This course is an exercise in guided self-reflection—one of the hallmarks of spiritual and psychological maturity. We still have room for a few participants. We will begin Thursday, March 4 at 10:00 a.m. Meeting place is the Mainses’ home. We will be using the workbook by Dr. Lucia Capacchione, Recovery of Your Inner Child: The Highly Acclaimed Method of Liberating Your Inner Self. Susan Garrison, LCSW, will co-lead with Karen Mains. This will take 2 hours and will continue weekly through the months of March and April. The fee for the course is $75, which includes the price of the workbook. We need to know if you are interested ASAP since we will have to order the workbooks. Capacchione employs the technique of dominant/non-dominant hand communication. Register or make inquiries at  .

Play for the Play-Deprived

Guess what? We’ve just discovered we can do some of this play work using our teleconference line. If you live outside of the Chicago area, and would like to be part of the following, you will not be excluded!

Some of us, sorry to say, just don’t play very well. We either never learned to play or we’ve forgotten how! And yet, scientists are discovering that play is an essential part of well-being, reaping huge benefits spiritually, physically and relationally when we practice it.

Sue Higgins, spiritual director, and Karen Mains will be experimenting with play (some of it outrageous) in the days ahead. We will be using the book Play: How It Shapes the Brain, Opens the Imagination, and Invigorates the Soul by Stuart Brown, M.D. As soon as you are interested, let Karen know. When we have four to five at a minimum ready to read the book, mark passages for discussion, take the “play history” provided, and determine your play type, then we will gather. Let Karen Mains know at or Sue Higgins at .

Our initial thinking is to design a once-a-month Play Date out of these discussions. We are embarking on a journey of discovery with one another and with God, for the sake of improving our own play capacities certainly, but also of coming closer to the Almighty, who it seems, has genetically designed humans, more than any other of His creatures, for play!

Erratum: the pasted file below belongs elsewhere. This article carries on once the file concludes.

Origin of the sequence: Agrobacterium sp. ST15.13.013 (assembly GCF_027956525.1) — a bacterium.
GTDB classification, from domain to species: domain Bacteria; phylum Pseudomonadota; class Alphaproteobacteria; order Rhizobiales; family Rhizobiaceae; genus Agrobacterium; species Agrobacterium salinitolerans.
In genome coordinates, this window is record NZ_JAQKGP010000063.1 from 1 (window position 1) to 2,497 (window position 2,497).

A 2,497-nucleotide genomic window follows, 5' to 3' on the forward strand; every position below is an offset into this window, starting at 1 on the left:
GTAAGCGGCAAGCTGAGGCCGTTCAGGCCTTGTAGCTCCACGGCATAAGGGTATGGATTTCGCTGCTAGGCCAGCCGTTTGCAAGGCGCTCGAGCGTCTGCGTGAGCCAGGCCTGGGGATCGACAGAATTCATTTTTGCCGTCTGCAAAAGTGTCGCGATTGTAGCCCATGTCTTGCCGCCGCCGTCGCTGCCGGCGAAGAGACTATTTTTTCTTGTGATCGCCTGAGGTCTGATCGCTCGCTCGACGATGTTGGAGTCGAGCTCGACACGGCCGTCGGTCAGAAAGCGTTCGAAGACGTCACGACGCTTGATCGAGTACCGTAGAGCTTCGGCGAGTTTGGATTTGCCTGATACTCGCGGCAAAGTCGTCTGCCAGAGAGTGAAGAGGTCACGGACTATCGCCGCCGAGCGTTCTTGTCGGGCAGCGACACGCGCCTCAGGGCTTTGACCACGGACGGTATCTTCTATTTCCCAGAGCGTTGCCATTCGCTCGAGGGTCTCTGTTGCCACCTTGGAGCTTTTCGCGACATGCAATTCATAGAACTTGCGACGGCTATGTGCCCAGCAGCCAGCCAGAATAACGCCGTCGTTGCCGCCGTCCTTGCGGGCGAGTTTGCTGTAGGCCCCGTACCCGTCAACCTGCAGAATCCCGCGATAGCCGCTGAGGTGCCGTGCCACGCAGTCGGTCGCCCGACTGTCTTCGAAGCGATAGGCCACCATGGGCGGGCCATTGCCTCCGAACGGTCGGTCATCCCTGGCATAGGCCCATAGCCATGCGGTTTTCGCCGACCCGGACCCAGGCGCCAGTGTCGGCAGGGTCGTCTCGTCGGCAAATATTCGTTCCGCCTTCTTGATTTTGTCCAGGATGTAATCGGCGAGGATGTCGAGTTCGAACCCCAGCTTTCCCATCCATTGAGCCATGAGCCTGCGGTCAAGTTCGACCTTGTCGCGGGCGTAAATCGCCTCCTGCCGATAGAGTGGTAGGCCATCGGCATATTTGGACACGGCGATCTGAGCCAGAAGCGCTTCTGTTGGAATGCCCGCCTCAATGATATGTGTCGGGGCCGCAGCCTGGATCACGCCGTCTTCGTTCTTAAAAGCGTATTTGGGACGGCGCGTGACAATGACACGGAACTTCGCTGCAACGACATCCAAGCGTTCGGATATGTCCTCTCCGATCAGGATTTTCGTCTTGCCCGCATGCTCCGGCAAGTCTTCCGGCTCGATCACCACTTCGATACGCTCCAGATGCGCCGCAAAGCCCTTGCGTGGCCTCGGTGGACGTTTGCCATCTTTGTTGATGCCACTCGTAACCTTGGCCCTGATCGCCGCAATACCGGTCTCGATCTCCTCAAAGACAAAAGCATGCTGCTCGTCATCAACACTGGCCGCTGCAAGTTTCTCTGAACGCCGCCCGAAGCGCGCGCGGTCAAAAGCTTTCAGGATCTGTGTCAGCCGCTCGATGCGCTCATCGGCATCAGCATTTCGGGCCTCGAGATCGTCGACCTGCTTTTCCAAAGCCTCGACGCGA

The Soulish Food e-mails are being posted biweekly on the Hungry Souls Web site. Newcomers can look that over and decide if they want to register on the Web site to receive the biweekly newsletter. You might want to recommend this to friends also. They can go to

Karen Mains

Karen Mains

"This is a cruel system, far from the American ideal of 'Give me your tired, your poor, your huddled masses yearning to breathe free…' I’m ashamed we can’t compassionately fix this. If it were one case, that would be bad enough, but it is thousands of cases; lives carelessly and wantonly impaired."


Welcoming the Stranger: Justice, Compassion & Truth in the Immigration Debate
By Matthew Soerens and Jenny Hwang

Christians at the Border: Immigration, the Church, and the Bible

By M. Daniel Carroll R.

These two books give the best developed theologies for developing a “Christian conversation” around the dilemma of the immigrants in our American society that we have read so far. Matthew Soerens and Jenny Hwang work with World Relief and Dr. M. Daniel Carroll is a professor at Denver Seminary. Both books cover different angles on the topic and consequently, I would recommend both books for those sincerely interested in wrestling with this social dilemma and its implications for the church and society.

Buy Welcoming the Stranger From

Buy Christians at the Border From

Copyright 2006-2010 Mainstay Ministries. All rights reserved.

More Soulish Food | Hungry Souls Home